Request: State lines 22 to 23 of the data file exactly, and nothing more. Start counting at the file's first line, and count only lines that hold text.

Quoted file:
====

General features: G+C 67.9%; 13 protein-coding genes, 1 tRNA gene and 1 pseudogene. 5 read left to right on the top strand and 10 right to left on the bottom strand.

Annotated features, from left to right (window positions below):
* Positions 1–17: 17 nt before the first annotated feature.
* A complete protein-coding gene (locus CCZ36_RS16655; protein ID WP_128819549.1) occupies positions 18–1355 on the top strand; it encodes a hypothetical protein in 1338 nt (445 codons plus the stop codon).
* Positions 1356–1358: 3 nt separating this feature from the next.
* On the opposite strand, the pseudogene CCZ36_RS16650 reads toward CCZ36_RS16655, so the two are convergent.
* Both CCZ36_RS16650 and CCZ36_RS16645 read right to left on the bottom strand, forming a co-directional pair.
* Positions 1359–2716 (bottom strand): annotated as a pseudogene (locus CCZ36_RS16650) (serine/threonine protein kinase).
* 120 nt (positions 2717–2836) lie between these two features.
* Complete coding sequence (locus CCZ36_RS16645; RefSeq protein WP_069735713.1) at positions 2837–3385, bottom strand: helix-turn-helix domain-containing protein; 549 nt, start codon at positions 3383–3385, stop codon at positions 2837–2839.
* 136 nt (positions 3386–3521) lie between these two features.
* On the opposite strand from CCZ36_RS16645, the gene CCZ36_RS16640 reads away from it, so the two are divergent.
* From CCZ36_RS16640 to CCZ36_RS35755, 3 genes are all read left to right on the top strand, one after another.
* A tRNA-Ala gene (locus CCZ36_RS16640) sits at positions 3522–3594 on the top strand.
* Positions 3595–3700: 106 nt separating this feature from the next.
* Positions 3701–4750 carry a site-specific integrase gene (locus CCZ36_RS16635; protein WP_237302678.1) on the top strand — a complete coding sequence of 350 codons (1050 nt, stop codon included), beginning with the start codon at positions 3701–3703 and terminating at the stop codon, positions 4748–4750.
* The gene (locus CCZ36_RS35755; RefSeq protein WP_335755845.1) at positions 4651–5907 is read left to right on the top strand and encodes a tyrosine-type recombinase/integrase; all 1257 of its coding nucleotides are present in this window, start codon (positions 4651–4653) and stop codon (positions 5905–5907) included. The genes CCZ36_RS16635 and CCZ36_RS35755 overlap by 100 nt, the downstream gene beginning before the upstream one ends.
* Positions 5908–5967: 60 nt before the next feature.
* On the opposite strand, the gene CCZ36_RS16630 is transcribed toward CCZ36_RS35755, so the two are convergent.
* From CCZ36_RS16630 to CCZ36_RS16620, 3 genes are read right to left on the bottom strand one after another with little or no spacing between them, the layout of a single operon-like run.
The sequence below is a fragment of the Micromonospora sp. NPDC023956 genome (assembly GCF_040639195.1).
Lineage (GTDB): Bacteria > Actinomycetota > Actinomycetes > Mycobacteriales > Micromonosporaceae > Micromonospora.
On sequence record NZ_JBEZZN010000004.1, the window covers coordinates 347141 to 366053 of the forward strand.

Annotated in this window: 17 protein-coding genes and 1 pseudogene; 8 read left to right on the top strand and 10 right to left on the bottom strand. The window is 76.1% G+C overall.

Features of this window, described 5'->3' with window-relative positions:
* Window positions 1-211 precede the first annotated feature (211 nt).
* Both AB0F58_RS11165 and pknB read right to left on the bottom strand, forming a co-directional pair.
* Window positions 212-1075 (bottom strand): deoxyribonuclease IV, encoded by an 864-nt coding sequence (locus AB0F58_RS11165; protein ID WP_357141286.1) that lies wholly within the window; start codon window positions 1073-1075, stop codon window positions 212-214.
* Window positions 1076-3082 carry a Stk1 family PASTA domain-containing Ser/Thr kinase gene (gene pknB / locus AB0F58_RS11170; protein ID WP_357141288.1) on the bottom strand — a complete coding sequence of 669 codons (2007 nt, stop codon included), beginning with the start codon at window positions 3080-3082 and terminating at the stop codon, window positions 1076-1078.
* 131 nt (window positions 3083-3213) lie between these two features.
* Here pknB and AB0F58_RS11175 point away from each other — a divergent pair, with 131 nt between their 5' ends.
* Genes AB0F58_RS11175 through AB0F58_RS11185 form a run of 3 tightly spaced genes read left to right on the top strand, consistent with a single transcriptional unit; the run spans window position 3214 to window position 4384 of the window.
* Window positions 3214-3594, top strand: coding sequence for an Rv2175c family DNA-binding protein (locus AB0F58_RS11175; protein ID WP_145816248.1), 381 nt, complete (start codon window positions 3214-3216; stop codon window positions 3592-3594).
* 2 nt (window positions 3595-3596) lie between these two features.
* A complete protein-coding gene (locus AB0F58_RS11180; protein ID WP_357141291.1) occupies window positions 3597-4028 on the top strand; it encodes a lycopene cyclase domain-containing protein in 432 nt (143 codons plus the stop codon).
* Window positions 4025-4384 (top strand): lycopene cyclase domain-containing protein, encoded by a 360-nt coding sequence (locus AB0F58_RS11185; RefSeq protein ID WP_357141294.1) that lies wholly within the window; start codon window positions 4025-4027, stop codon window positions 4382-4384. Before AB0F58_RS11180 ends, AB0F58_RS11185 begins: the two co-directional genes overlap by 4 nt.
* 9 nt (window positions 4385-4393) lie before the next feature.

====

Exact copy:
Lineage (GTDB): Bacteria > Actinomycetota > Actinomycetes > Mycobacteriales > Micromonosporaceae > Micromonospora.
On sequence record NZ_JBEZZN010000004.1, the window covers coordinates 347141 to 366053 of the forward strand.